Full model print 17m 5s – 3.13g of filament

4 Hole Samples printed simultaneously 12m 44s – 2.49g of filament

You can see that if I had tried to do this experiment 4 times with the original model, it would have cost me more than an hour of trial and error.


To answer your original question, yes, you can go into the slicer and change the profile under the speed section. This would be the way to really dial in the optimum settings for your model. While that is a worthy effort for a model you plan on reprinting many times, it is likely not worth your time for a single model print.

Silent Mode(50%) speed – Quick way of determining of speed is your solution

I wasn’t sure from your post if you were referring to “Silent Mode,” but if not, here’s how to get into it. After you start your print, you go into the slicer and click on the speed icon and select “silent mode.” This will cut all print movements by 50 percent, thus doubling print time, but the advantage is that it’s quick and “one click.” You’ll want to be watchful, though, that the effect takes place, as the slicer software is very, very, and I mean very buggy. Often your click will not register if the printer is warming up or conducting some other function. It’s maddening, but keep an eye on your print speed. You can also do this from the front panel, which I often prefer because the confirmation feedback is faster, albeit not immediate if the printer is bed leveling.

Note: that if you changed speeds in your speed settings in your profile, it will cut those by 50% too. It’s an additive affect globally.


Now, if you find out that speed fixes your problem, then it might be worth going into the speed settings and fine-tuning individual speed parameters. However, if going into silent mode did not have an impact, then you saved yourself a lot of tuning time, and now you know the solution lies elsewhere, not with speed. Again, using samples will greatly speed up your trial and error.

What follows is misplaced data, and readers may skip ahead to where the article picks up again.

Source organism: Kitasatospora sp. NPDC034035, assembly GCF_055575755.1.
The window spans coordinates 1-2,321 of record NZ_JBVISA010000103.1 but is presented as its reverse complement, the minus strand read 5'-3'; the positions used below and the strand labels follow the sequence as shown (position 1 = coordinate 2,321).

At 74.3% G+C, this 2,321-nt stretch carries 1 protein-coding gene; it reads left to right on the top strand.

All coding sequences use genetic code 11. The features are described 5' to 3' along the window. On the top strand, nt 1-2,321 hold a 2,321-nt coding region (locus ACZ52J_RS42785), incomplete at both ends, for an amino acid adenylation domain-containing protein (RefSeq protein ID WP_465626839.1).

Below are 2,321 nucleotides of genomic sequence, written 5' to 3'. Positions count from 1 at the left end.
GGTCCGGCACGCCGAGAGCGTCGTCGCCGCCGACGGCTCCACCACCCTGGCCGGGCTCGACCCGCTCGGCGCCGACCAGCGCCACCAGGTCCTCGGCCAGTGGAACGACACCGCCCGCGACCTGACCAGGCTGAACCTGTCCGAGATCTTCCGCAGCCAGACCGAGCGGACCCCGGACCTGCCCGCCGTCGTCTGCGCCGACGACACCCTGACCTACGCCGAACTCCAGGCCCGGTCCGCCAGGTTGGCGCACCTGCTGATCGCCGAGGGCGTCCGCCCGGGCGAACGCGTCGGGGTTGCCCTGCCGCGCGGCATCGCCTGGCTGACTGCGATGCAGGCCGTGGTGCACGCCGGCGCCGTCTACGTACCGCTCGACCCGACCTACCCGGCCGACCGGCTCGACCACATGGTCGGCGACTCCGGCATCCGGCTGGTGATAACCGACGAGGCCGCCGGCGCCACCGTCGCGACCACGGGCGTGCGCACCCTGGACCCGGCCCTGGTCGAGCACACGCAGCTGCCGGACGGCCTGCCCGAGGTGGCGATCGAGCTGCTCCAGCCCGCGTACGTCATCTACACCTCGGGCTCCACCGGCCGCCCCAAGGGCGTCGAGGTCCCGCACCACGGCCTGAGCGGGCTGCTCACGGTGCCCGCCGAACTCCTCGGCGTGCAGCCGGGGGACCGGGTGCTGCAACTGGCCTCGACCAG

I don’t do much in flex but I know your pain…
For me the solution was to first find the fastest SLOW speed that still produced a good surface finish.
Then I lowered this by about 5%.
Sadly this only helped for prints with a continuous outline.
For anything like your ball, with holes in the wall, the finish was just terrible.
One problem is the getting the retraction honed in.
If it works for SMALL gaps it does not always mean you get the same good results for larger gaps and vice versa.
Another major obstacle can be the pressure in the melting chamber.
You need the retraction to work but for tiny bits like your it means a constant jumping back and forth, like a pump but no continuous and even pressure.
No big deal with normal filament…

What helped me most was to tune the movement speeds once the rest was sorted as good as possible.
A slow print speed with fast movements when not extruding won’t work often with flex filaments.
The ‘delay’ from being so flexible needs to be accounted for.
I found that travel speed greater then 20% over the printing speed cause issues…
That is within reason though!
If you normal speed is around 80mm/s but most of the print is with overhangs or small areas where the speed goes down to 50 or less a travel speed of 100mm/s is still fine.

If the nozzle drags the model around while printing you will ALWAYS have a problem with those tiny structures between gaps…

Wow, what a great response. I am going to implement some of your ideas and see where it leads.